Titegroup and CFE Pistol are fine powders for your pistol/revolver loading for calibers you mentioned. You'll notice in load data it doesn't take much, hence important to inspect filled cases to prevent double dipping.
As for being in barn, I am in NW Ark and recently had a good friend give me his reloading equipment. He wouldn't let me pay him, so I load for him. His stuff had been in his barn for over 25 years and had been rummaged by rodents. Only one bottle of powder was no good as someone had poured Green Dot into the wrong bottle and contaminated what was actually in it. (Which is why everyone will tell you to not have more than one powder on bench at a time, and to pour unused powder from dispenser back into original container at the end of your session. You might think you are coming back tomorrow, but life gets in the way and then you get back to load and wonder what's in the hopper)
Also got a lot of .38&.357mag brass that visibly had mouse piss on it. Took the whole lot and washed/rinsed and then dried at low temp in new wave oven. Removed to inspect and saw that at least half the batch were primed. Tested in revolver, they worked, loaded a few and they worked fine. Two points here, first- primers are pretty tough, I wouldn't use the ones I got for anything more than practice rounds, but these have all worked fine. He gave me over 5k of them between rifle, pistol, and shotgun primers. All the other powders have worked fine, all smell/look good. Second, it reiterates the point of inspecting each piece of brass before starting to process it. I've been loading over thirty years and got complacent on this particular job, it showed me that you always have to play your "A" game and not skip procedures. When I realized that I had not only washed this stuff, but dried it in the oven, (about 140-150 degrees), it made me think of what "could" have happened.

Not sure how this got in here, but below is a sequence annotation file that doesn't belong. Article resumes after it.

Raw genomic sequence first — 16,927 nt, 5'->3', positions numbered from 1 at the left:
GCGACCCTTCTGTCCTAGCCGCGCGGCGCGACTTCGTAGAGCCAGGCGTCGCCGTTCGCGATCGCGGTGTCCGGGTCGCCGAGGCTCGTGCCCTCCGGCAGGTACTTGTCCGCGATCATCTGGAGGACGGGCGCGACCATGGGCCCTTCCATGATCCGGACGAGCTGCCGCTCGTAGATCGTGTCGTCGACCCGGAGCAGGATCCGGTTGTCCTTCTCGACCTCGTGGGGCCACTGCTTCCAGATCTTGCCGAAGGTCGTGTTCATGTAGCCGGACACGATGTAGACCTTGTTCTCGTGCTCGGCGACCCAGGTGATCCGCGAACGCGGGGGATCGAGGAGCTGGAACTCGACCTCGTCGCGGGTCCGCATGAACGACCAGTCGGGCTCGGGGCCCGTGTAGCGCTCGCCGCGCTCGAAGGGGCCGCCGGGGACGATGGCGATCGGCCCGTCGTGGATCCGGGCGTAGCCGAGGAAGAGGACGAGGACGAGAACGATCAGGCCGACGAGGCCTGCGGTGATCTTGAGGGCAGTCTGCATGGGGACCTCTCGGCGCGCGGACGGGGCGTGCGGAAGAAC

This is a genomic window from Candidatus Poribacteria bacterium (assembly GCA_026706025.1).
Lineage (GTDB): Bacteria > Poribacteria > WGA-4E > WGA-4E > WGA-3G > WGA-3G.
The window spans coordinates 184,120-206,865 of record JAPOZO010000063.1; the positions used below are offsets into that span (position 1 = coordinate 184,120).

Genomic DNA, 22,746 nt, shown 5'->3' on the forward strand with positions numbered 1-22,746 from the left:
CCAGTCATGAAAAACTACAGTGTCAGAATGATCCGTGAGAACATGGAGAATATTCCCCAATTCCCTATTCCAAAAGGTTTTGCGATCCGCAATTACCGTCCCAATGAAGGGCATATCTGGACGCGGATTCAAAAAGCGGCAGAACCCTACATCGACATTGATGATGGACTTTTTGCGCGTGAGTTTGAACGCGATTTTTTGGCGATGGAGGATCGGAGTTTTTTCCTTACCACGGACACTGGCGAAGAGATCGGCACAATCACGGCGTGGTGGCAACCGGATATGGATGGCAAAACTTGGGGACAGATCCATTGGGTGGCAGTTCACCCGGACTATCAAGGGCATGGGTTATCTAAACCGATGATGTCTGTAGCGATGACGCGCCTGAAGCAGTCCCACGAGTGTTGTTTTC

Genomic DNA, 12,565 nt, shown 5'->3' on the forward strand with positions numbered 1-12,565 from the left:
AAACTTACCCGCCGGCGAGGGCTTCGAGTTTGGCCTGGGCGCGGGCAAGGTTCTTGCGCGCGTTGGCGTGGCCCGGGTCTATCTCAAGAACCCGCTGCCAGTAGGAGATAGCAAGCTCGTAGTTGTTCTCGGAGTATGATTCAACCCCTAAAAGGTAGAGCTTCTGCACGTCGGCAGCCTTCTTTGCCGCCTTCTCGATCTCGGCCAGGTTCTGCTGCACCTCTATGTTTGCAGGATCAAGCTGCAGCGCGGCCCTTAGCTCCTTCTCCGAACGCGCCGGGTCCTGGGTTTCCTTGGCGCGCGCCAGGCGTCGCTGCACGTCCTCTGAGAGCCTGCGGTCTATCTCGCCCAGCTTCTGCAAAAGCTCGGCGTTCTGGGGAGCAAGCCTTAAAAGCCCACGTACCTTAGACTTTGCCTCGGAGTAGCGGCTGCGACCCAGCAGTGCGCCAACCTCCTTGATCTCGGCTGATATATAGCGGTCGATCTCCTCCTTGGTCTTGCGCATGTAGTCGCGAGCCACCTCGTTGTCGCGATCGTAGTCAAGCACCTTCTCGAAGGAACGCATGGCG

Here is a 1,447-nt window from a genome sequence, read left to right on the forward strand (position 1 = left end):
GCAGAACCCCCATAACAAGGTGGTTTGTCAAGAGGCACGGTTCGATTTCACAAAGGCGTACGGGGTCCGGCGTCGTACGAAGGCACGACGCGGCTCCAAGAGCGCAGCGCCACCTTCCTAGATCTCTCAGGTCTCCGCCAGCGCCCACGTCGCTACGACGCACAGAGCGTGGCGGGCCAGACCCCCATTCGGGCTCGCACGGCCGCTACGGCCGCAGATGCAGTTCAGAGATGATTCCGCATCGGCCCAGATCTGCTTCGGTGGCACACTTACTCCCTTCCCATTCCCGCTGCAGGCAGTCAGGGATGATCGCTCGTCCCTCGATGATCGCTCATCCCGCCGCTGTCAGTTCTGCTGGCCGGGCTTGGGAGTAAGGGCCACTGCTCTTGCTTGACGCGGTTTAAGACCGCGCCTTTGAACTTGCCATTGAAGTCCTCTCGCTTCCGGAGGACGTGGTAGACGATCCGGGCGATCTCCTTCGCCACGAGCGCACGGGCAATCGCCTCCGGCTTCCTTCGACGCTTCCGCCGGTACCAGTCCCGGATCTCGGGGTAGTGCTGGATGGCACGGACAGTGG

Good luck, and happy reloading.
@YellowcatDaddy welcome to the forum. Sorry for the loss of your friend, he gifted you some reL good equipment and powders, having them and looking for them is akin to looking for the holy grail.
Many of us started preinternet, and gave figured out a lot on our own so when questions arise the only dumb one is the one that wasn't asked.